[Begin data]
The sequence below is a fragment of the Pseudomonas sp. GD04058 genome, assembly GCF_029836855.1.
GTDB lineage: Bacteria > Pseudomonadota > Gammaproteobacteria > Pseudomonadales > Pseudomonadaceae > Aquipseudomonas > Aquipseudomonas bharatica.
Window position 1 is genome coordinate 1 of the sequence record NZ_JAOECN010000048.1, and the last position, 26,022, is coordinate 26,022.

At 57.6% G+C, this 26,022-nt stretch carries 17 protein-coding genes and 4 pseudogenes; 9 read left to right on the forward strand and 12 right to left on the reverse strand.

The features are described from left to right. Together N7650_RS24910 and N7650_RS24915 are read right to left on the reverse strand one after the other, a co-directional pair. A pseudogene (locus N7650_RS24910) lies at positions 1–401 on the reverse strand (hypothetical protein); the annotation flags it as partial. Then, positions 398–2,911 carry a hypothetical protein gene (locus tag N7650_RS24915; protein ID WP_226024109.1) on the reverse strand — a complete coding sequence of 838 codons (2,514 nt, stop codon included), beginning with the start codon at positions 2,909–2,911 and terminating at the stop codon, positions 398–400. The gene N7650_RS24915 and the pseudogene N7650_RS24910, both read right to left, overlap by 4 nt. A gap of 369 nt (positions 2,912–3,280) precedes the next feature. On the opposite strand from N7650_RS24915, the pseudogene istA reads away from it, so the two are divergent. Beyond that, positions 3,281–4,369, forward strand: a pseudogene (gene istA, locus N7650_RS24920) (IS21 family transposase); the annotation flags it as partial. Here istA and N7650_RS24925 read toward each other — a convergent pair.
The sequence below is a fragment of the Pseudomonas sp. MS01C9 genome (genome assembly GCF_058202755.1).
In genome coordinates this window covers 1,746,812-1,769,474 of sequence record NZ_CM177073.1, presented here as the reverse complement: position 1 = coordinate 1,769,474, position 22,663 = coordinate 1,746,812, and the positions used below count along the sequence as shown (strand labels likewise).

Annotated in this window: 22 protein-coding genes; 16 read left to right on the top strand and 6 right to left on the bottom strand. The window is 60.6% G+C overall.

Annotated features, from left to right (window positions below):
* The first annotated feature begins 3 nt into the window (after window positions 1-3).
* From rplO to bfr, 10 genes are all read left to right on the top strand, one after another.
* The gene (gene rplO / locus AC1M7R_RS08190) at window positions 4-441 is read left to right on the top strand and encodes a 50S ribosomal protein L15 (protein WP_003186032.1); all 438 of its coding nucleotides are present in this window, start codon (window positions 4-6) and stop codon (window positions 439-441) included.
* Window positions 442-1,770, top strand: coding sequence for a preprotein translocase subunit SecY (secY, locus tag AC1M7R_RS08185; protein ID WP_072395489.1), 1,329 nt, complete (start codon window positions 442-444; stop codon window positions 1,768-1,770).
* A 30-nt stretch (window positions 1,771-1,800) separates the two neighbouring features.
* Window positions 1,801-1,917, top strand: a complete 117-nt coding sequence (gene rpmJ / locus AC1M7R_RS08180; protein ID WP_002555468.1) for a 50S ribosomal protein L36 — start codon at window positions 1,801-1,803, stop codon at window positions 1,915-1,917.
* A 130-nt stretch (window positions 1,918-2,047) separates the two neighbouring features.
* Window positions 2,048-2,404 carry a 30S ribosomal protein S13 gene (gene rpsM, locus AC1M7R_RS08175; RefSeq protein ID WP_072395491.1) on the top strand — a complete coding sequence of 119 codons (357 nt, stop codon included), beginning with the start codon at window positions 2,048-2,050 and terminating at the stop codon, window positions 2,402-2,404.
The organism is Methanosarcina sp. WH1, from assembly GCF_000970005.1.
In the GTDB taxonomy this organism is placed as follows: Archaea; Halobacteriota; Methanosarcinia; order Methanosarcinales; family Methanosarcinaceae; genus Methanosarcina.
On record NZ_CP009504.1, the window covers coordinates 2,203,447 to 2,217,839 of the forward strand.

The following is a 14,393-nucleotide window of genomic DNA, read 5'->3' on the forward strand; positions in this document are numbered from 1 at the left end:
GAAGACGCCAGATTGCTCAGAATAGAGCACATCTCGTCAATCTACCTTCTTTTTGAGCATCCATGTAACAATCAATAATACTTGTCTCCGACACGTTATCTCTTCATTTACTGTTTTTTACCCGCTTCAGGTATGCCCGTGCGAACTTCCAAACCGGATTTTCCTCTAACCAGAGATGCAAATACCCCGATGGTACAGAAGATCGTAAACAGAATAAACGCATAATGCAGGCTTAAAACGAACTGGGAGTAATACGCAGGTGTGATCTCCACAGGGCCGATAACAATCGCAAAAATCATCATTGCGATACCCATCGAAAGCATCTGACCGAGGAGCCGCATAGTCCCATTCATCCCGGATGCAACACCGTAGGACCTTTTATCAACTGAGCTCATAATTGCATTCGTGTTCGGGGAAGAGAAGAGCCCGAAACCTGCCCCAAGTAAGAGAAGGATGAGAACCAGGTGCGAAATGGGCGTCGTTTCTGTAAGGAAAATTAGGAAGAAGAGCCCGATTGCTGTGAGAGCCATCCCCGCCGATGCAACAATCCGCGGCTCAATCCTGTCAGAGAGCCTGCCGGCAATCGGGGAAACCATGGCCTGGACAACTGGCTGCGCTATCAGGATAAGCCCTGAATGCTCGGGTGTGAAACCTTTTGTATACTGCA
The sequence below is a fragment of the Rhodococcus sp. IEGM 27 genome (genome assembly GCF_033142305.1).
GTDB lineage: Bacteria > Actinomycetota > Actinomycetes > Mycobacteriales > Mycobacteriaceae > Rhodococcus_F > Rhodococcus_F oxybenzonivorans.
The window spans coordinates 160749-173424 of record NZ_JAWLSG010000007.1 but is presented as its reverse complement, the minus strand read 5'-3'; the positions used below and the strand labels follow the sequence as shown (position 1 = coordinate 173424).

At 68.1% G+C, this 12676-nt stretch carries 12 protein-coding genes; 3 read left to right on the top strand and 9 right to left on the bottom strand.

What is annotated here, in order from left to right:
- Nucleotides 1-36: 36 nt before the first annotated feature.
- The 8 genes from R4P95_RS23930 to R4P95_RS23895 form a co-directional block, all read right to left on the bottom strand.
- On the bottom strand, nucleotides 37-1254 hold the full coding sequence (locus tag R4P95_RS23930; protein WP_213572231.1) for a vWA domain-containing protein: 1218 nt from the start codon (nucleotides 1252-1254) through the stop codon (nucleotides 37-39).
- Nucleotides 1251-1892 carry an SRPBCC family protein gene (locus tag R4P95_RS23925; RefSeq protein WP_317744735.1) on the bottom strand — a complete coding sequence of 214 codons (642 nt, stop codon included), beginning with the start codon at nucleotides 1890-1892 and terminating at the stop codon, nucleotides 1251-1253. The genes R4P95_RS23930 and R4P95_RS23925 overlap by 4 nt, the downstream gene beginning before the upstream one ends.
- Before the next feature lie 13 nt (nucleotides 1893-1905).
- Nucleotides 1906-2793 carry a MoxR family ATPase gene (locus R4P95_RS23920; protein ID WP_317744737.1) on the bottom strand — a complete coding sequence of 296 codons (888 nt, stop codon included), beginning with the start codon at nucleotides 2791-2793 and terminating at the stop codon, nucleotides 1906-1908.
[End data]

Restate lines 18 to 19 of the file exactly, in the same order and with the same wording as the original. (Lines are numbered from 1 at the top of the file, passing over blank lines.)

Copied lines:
The organism is Methanosarcina sp. WH1, from assembly GCF_000970005.1.
In the GTDB taxonomy this organism is placed as follows: Archaea; Halobacteriota; Methanosarcinia; order Methanosarcinales; family Methanosarcinaceae; genus Methanosarcina.